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The Real Burning Bed in the Simmons Mattress Story


The bigger picture involves the mistakes of private-equity firms.

Yesterday, the New York Times ran a front-page article on Simmons Mattress and its almost 20-year history with the LBO world that recently culminated in bankruptcy.

With all due respect to the Times, in its effort to focus on the human element of the Simmons bankruptcy, I'm afraid it may have missed a far bigger and far more important story.

In the article, Julie Creswell writes "Every step along the way, the buyers put Simmons deeper into debt. The financiers borrowed more and more money to pay ever higher prices for the company, enabling the previous owner to cash out profitably."

And in the body of the article, Ms. Creswell included the following chart:

Click to enlarge

Don't get me wrong -- I have no quarrels with Ms. Creswell's reporting or her chart, but here is the chart she should have also published:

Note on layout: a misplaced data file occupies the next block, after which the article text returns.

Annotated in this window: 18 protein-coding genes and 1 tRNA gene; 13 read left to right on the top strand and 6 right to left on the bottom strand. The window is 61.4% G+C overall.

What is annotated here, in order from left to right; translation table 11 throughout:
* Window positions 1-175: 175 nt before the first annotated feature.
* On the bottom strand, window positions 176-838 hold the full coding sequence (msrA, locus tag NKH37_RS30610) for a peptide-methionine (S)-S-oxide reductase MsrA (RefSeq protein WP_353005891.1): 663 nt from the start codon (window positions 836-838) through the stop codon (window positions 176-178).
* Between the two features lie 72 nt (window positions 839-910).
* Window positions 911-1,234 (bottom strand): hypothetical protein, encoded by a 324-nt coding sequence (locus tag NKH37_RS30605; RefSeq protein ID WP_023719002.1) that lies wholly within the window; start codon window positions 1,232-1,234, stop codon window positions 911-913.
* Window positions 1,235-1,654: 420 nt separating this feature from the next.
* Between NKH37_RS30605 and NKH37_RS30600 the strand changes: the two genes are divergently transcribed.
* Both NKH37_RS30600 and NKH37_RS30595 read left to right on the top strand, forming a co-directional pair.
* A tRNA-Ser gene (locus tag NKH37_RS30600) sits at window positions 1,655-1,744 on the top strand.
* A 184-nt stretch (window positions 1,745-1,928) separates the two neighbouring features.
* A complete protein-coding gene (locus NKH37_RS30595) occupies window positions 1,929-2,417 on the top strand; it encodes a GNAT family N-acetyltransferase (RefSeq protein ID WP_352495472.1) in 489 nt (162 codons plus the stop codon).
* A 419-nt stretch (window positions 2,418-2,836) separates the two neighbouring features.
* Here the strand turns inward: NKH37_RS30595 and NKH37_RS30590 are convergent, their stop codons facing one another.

Click to enlarge

Click to enlarge

Now get the picture?

Lower and lower interest rates enabled Simmons to borrow more and more money while keeping debt service costs relatively reasonable.

Sound familiar?

Put simply, the private-equity firms speculated with Simmons, the same way real estate investors speculated with real estate. They leveraged an asset (be it a company or a house) with the hope that lower interest rates would enable the next borrower to pay more for it than they paid.

And to me, that's the story that Ms. Creswell should have written.

Over the years, people have talked about what brilliant investors private-equity firms have been over the past 30 years. With all due respect to the group, I don't think they were particularly brilliant investors. I think they were great speculators who saw first the benefits of lower and lower interest rates.

(And for what it's worth, had rates risen in a meaningful way before today, not only would the judgment of private-equity firms have been questioned well before now, but so, too, would the judgment of the banks that lent them the money to speculate in the first place.)

But here we are in 2009 in a situation as inevitably happens with all speculative bubbles -- when there's no next buyer. Asset values plummet. And I suspect that Simmons is only the first of many LBOs that will collapse under the weight of their oversized debt load.

And one more thing: Given the interest rates are at record lows, rates are likely to only go up from here. And as I wrote earlier this year, rising rates aren't kind to speculation of any sort.
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